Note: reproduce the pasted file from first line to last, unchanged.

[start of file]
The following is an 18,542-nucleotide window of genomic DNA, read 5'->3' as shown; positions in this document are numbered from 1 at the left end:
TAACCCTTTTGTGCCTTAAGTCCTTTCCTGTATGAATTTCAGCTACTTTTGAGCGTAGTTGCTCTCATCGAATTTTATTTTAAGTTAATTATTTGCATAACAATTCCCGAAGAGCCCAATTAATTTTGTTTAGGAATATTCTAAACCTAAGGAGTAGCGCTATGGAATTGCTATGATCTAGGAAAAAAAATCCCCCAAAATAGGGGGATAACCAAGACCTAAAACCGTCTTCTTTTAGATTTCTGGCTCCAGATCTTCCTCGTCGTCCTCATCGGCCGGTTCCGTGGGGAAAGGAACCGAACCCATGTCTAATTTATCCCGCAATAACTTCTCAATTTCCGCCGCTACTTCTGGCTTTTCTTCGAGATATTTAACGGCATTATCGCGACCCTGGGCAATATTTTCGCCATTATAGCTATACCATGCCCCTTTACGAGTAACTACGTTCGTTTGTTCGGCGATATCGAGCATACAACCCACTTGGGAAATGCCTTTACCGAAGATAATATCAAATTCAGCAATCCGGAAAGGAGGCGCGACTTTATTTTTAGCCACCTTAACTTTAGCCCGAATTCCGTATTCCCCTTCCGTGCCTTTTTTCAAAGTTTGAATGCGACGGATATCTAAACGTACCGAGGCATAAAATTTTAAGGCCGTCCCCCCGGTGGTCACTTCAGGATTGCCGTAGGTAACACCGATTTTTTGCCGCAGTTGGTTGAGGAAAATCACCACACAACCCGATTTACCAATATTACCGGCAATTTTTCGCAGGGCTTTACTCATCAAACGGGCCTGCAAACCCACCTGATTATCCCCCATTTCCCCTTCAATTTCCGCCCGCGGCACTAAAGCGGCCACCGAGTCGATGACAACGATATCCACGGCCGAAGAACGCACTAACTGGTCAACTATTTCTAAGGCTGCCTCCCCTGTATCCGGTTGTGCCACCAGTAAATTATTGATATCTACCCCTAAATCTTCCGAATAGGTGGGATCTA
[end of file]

The following is an 18,542-nucleotide window of genomic DNA, read 5'->3' as shown; positions in this document are numbered from 1 at the left end:
TAACCCTTTTGTGCCTTAAGTCCTTTCCTGTATGAATTTCAGCTACTTTTGAGCGTAGTTGCTCTCATCGAATTTTATTTTAAGTTAATTATTTGCATAACAATTCCCGAAGAGCCCAATTAATTTTGTTTAGGAATATTCTAAACCTAAGGAGTAGCGCTATGGAATTGCTATGATCTAGGAAAAAAAATCCCCCAAAATAGGGGGATAACCAAGACCTAAAACCGTCTTCTTTTAGATTTCTGGCTCCAGATCTTCCTCGTCGTCCTCATCGGCCGGTTCCGTGGGGAAAGGAACCGAACCCATGTCTAATTTATCCCGCAATAACTTCTCAATTTCCGCCGCTACTTCTGGCTTTTCTTCGAGATATTTAACGGCATTATCGCGACCCTGGGCAATATTTTCGCCATTATAGCTATACCATGCCCCTTTACGAGTAACTACGTTCGTTTGTTCGGCGATATCGAGCATACAACCCACTTGGGAAATGCCTTTACCGAAGATAATATCAAATTCAGCAATCCGGAAAGGAGGCGCGACTTTATTTTTAGCCACCTTAACTTTAGCCCGAATTCCGTATTCCCCTTCCGTGCCTTTTTTCAAAGTTTGAATGCGACGGATATCTAAACGTACCGAGGCATAAAATTTTAAGGCCGTCCCCCCGGTGGTCACTTCAGGATTGCCGTAGGTAACACCGATTTTTTGCCGCAGTTGGTTGAGGAAAATCACCACACAACCCGATTTACCAATATTACCGGCAATTTTTCGCAGGGCTTTACTCATCAAACGGGCCTGCAAACCCACCTGATTATCCCCCATTTCCCCTTCAATTTCCGCCCGCGGCACTAAAGCGGCCACCGAGTCGATGACAACGATATCCACGGCCGAAGAACGCACTAACTGGTCAACTATTTCTAAGGCTGCCTCCCCTGTATCCGGTTGTGCCACCAGTAAATTATTGATATCTACCCCTAAATCTTCCGAATAGGTGGGATCTA